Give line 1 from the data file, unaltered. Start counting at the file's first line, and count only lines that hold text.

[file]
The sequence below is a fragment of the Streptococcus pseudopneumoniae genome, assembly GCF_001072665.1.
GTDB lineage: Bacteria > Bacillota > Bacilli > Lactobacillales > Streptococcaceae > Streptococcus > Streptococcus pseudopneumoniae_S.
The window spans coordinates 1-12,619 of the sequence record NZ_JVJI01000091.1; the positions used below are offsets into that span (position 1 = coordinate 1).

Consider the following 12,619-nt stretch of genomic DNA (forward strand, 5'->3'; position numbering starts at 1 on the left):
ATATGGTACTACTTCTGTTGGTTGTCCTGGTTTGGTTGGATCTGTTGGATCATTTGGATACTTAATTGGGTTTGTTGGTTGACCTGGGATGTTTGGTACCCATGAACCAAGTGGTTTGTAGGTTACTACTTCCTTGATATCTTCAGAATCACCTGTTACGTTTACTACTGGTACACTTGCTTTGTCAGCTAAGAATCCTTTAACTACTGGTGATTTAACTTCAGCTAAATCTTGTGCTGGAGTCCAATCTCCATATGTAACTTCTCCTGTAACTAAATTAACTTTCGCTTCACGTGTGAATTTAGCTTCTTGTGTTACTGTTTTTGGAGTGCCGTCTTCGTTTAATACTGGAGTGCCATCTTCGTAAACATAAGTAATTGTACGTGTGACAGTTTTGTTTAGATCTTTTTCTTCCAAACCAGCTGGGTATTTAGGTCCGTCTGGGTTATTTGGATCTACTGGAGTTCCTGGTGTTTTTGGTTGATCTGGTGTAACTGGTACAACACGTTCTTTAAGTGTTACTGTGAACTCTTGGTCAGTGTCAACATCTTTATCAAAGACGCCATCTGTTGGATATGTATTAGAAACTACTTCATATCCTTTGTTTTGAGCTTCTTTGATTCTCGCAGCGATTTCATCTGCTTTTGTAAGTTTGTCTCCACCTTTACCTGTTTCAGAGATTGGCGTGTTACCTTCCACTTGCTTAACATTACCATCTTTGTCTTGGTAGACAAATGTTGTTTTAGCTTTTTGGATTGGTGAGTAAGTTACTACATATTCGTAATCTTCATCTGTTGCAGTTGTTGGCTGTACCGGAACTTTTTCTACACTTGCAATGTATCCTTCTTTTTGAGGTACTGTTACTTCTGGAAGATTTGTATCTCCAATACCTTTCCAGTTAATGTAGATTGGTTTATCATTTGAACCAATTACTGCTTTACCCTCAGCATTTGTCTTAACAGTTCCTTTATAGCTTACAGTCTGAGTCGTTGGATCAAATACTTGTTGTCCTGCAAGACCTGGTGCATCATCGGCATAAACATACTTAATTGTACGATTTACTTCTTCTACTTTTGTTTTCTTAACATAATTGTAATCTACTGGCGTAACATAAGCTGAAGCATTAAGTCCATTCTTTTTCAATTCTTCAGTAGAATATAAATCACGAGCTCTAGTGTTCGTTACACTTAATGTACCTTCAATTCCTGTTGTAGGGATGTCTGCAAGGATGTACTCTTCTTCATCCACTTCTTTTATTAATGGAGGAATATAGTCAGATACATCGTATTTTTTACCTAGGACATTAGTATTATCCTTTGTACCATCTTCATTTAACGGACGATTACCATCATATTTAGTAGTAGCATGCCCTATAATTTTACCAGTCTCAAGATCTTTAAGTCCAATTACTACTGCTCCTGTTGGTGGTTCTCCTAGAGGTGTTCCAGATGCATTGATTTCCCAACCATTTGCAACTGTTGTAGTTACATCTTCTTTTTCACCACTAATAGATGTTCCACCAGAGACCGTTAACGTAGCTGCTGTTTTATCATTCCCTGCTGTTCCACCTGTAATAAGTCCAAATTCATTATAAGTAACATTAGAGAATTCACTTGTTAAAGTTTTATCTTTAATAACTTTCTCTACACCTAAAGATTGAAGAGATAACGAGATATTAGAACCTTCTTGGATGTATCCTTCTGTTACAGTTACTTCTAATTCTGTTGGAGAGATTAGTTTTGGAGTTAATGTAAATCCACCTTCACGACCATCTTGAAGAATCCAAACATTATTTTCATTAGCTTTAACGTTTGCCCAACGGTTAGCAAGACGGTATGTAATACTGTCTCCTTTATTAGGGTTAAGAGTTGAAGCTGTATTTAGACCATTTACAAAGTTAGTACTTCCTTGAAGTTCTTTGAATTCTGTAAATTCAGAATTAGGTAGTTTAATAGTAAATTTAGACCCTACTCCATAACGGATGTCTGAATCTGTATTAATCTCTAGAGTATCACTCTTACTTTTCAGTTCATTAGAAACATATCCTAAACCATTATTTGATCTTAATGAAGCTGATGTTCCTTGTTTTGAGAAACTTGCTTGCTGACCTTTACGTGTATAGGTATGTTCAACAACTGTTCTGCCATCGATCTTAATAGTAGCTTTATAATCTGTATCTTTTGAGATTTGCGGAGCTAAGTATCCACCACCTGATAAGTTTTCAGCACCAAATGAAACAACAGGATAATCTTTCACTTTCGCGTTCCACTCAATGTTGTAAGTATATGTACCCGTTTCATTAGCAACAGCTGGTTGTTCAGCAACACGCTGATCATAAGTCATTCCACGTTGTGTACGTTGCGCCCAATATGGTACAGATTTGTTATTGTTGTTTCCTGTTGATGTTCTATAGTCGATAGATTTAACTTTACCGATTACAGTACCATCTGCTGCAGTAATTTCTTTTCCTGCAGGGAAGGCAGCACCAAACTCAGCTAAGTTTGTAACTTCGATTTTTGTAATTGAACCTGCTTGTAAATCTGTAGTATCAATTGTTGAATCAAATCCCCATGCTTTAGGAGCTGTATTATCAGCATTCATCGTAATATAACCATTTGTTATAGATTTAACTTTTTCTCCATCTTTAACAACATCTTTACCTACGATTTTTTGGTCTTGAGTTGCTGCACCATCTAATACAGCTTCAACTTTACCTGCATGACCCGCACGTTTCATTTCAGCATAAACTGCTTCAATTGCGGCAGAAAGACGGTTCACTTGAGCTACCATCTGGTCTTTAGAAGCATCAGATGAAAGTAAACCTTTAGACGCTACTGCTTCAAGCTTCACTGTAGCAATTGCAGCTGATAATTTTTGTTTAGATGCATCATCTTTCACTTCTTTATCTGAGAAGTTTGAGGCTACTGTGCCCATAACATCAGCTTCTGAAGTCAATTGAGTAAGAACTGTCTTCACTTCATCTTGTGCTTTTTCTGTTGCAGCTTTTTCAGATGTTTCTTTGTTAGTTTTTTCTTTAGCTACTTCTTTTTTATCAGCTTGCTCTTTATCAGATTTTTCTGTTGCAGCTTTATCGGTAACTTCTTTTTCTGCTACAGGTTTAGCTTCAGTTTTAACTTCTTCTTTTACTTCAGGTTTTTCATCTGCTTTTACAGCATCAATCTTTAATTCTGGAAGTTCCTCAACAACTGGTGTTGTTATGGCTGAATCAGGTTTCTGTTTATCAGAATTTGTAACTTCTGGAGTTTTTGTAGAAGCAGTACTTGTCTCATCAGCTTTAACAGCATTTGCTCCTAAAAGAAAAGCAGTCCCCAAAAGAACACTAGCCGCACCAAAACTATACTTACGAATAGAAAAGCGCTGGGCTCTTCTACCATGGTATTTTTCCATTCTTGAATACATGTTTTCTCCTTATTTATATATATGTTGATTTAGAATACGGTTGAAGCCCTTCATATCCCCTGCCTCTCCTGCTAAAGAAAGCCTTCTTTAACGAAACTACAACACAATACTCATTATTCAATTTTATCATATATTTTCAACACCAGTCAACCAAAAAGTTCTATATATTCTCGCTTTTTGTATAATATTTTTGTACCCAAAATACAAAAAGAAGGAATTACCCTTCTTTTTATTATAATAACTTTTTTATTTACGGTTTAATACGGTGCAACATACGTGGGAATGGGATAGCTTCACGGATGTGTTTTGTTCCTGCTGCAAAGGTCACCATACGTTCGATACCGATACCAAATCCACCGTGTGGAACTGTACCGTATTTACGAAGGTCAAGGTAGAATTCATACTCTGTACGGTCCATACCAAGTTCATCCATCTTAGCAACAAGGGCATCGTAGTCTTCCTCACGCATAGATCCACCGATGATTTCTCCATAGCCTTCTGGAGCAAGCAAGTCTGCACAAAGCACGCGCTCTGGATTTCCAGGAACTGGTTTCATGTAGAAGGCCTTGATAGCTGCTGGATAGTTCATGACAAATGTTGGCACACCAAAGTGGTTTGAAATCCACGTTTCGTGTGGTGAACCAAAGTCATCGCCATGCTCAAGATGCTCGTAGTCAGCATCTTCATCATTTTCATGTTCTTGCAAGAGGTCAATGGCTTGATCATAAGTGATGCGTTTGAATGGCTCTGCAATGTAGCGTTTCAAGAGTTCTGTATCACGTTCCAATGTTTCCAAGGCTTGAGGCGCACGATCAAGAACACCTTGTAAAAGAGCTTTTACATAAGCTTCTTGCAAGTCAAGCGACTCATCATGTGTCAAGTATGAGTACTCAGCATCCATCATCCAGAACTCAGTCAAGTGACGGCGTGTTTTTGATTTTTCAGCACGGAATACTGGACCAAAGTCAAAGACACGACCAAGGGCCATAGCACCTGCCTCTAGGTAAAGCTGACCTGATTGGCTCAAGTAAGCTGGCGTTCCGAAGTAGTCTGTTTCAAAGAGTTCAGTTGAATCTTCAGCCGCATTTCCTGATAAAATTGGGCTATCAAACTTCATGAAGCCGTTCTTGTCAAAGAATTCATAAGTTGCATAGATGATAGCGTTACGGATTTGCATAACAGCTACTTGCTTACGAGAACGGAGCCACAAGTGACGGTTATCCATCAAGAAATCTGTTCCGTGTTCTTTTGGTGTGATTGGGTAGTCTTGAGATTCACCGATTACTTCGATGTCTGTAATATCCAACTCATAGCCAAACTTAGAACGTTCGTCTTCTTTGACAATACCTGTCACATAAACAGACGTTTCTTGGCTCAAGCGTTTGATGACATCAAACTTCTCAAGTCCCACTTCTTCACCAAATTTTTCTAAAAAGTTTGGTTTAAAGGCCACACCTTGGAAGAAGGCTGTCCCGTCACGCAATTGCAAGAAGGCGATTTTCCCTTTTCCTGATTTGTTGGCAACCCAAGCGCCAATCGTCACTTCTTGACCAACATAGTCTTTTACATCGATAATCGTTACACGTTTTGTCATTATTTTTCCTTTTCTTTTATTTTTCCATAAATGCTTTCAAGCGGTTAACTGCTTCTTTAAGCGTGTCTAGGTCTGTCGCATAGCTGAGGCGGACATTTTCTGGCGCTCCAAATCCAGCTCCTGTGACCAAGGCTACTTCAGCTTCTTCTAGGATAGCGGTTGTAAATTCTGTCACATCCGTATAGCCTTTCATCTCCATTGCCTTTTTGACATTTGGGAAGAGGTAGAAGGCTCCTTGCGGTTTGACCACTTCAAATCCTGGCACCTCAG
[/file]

The sequence below is a fragment of the Streptococcus pseudopneumoniae genome, assembly GCF_001072665.1.